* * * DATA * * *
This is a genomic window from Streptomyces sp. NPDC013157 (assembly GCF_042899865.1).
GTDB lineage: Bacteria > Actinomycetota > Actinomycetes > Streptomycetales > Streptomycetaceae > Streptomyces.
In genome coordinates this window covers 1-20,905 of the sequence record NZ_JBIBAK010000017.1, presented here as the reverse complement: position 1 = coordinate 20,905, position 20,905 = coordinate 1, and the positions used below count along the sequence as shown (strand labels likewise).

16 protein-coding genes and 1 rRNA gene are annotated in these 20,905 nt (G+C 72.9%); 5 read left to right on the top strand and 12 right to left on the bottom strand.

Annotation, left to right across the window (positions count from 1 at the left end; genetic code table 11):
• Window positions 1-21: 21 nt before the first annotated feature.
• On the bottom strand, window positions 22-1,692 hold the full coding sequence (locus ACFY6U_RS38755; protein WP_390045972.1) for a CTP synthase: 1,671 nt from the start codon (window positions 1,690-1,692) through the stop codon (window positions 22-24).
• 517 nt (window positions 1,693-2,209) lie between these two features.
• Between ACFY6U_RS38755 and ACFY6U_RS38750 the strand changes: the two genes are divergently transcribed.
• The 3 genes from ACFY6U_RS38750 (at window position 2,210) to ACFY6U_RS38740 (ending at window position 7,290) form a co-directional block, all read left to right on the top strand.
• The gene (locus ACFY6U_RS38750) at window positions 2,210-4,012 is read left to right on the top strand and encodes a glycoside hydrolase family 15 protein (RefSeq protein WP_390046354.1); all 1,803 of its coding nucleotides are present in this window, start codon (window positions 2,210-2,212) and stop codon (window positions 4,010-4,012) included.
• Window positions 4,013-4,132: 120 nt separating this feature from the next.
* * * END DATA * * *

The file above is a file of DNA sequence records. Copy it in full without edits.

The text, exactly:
This is a genomic window from Streptomyces sp. NPDC013157 (assembly GCF_042899865.1).
GTDB lineage: Bacteria > Actinomycetota > Actinomycetes > Streptomycetales > Streptomycetaceae > Streptomyces.
In genome coordinates this window covers 1-20,905 of the sequence record NZ_JBIBAK010000017.1, presented here as the reverse complement: position 1 = coordinate 20,905, position 20,905 = coordinate 1, and the positions used below count along the sequence as shown (strand labels likewise).

16 protein-coding genes and 1 rRNA gene are annotated in these 20,905 nt (G+C 72.9%); 5 read left to right on the top strand and 12 right to left on the bottom strand.

Annotation, left to right across the window (positions count from 1 at the left end; genetic code table 11):
• Window positions 1-21: 21 nt before the first annotated feature.
• On the bottom strand, window positions 22-1,692 hold the full coding sequence (locus ACFY6U_RS38755; protein WP_390045972.1) for a CTP synthase: 1,671 nt from the start codon (window positions 1,690-1,692) through the stop codon (window positions 22-24).
• 517 nt (window positions 1,693-2,209) lie between these two features.
• Between ACFY6U_RS38755 and ACFY6U_RS38750 the strand changes: the two genes are divergently transcribed.
• The 3 genes from ACFY6U_RS38750 (at window position 2,210) to ACFY6U_RS38740 (ending at window position 7,290) form a co-directional block, all read left to right on the top strand.
• The gene (locus ACFY6U_RS38750) at window positions 2,210-4,012 is read left to right on the top strand and encodes a glycoside hydrolase family 15 protein (RefSeq protein WP_390046354.1); all 1,803 of its coding nucleotides are present in this window, start codon (window positions 2,210-2,212) and stop codon (window positions 4,010-4,012) included.
• Window positions 4,013-4,132: 120 nt separating this feature from the next.